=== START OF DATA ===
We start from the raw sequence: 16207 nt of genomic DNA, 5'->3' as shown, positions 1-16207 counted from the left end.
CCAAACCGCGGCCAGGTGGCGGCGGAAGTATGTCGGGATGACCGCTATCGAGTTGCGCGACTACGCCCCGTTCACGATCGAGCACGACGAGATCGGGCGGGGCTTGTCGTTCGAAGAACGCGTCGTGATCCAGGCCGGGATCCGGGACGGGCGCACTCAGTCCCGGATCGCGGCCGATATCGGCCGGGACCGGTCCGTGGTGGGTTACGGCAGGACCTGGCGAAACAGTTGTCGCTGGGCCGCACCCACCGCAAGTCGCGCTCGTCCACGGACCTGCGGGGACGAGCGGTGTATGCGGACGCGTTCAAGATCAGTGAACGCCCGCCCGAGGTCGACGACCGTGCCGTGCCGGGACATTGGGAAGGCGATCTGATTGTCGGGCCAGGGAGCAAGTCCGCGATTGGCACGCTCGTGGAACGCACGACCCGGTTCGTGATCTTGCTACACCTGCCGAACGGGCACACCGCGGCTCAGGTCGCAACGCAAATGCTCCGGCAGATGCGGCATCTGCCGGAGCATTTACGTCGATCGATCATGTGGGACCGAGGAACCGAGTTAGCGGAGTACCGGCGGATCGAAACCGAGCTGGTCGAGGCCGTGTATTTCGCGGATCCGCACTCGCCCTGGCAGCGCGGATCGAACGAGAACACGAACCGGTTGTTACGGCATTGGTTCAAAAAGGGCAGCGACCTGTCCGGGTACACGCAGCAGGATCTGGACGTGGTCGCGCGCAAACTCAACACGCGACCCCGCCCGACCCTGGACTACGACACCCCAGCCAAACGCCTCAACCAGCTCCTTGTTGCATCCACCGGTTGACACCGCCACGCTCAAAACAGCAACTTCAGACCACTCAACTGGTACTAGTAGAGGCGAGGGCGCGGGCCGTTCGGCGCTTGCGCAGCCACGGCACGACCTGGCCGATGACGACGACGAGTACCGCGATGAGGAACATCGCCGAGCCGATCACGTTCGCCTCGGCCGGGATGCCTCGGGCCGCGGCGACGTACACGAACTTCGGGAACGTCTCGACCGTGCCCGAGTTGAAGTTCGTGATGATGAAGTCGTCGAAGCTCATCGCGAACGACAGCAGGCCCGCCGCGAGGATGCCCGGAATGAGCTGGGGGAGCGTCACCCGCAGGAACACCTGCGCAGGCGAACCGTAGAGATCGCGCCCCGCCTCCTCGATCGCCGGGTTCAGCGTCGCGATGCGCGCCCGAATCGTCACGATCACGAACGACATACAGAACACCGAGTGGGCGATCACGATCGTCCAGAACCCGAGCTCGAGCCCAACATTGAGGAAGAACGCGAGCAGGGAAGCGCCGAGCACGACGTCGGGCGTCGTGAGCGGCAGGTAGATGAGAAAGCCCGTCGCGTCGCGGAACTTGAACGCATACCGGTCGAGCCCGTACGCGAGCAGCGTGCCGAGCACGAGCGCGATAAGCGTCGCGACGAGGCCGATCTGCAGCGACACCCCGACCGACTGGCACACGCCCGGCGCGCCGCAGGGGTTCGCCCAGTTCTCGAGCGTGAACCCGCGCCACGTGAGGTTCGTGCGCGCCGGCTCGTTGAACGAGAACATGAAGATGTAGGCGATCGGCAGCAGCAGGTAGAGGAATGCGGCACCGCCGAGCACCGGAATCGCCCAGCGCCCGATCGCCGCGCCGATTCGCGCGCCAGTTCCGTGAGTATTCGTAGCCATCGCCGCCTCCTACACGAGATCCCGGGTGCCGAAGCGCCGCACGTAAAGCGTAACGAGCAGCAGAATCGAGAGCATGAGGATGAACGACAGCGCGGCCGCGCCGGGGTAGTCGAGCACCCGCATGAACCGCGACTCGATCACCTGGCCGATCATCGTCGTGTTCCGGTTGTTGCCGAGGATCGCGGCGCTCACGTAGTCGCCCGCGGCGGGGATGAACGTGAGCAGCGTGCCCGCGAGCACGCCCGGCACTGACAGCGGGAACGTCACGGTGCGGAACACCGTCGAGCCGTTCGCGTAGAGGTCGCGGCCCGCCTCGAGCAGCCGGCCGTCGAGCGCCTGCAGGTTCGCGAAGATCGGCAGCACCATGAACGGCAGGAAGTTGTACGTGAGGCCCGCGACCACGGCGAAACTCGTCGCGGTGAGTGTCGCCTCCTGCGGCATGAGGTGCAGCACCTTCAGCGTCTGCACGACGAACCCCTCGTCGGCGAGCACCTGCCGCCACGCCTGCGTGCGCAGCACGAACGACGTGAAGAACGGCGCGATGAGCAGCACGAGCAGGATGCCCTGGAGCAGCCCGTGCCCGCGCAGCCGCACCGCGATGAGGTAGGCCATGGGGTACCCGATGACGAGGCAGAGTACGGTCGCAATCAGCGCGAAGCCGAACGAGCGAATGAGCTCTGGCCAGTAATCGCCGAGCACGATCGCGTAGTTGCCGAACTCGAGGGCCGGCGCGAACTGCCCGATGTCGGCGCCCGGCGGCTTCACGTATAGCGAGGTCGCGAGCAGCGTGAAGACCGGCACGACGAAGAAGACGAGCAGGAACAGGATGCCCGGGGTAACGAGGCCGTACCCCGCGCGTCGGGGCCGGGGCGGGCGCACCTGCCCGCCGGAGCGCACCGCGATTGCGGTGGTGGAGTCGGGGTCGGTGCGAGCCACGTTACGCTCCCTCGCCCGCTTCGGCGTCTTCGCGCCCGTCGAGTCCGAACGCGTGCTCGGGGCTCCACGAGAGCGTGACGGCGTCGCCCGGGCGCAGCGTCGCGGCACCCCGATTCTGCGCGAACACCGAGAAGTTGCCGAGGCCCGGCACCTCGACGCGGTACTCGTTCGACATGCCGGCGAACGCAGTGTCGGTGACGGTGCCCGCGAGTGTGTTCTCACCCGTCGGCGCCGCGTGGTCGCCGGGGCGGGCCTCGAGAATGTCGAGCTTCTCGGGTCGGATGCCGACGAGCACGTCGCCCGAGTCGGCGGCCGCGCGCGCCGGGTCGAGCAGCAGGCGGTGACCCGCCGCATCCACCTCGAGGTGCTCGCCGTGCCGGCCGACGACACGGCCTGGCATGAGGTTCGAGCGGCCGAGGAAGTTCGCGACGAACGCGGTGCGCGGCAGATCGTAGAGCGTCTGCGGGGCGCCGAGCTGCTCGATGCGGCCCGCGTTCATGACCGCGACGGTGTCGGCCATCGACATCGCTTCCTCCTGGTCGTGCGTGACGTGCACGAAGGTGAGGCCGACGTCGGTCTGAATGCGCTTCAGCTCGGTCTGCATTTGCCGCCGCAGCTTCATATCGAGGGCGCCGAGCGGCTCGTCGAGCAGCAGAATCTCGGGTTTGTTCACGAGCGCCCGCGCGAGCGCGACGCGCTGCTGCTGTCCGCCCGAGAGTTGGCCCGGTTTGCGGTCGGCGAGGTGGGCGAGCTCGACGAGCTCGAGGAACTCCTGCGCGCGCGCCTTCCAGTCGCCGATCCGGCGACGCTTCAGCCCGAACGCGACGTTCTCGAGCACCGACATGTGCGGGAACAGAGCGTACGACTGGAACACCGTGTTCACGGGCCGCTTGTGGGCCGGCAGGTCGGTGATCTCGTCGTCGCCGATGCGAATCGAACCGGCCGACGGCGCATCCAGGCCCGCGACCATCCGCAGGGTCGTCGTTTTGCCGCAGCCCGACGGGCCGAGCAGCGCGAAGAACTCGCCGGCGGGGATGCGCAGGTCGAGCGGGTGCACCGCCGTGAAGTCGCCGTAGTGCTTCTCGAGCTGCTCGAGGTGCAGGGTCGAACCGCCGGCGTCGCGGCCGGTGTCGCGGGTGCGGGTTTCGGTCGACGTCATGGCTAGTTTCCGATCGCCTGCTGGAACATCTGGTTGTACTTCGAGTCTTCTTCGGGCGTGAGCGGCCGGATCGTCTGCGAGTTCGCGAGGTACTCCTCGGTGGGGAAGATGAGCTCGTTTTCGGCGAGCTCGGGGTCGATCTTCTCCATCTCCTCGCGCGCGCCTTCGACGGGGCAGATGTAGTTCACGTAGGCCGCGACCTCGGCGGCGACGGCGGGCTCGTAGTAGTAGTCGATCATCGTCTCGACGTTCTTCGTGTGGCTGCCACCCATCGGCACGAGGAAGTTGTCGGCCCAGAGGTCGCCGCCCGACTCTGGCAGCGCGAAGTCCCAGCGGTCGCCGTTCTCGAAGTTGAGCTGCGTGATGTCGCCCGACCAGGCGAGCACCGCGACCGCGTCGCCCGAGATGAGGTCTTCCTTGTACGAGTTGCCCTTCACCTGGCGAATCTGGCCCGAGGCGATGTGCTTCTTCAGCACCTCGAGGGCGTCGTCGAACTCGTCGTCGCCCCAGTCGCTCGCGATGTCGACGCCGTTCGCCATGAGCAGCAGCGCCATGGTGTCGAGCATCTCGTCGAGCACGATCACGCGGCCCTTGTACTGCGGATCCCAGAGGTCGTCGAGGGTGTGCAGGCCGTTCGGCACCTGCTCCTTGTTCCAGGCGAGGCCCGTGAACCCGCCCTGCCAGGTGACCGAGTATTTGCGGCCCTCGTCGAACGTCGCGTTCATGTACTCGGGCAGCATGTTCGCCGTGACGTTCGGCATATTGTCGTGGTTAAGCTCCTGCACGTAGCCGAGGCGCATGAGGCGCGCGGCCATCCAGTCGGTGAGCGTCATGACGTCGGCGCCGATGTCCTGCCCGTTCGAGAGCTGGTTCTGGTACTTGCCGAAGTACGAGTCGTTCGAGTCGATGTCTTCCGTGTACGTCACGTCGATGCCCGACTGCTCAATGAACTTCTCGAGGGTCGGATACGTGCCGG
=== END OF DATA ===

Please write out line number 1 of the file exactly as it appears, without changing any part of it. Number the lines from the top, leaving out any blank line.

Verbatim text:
We start from the raw sequence: 16207 nt of genomic DNA, 5'->3' as shown, positions 1-16207 counted from the left end.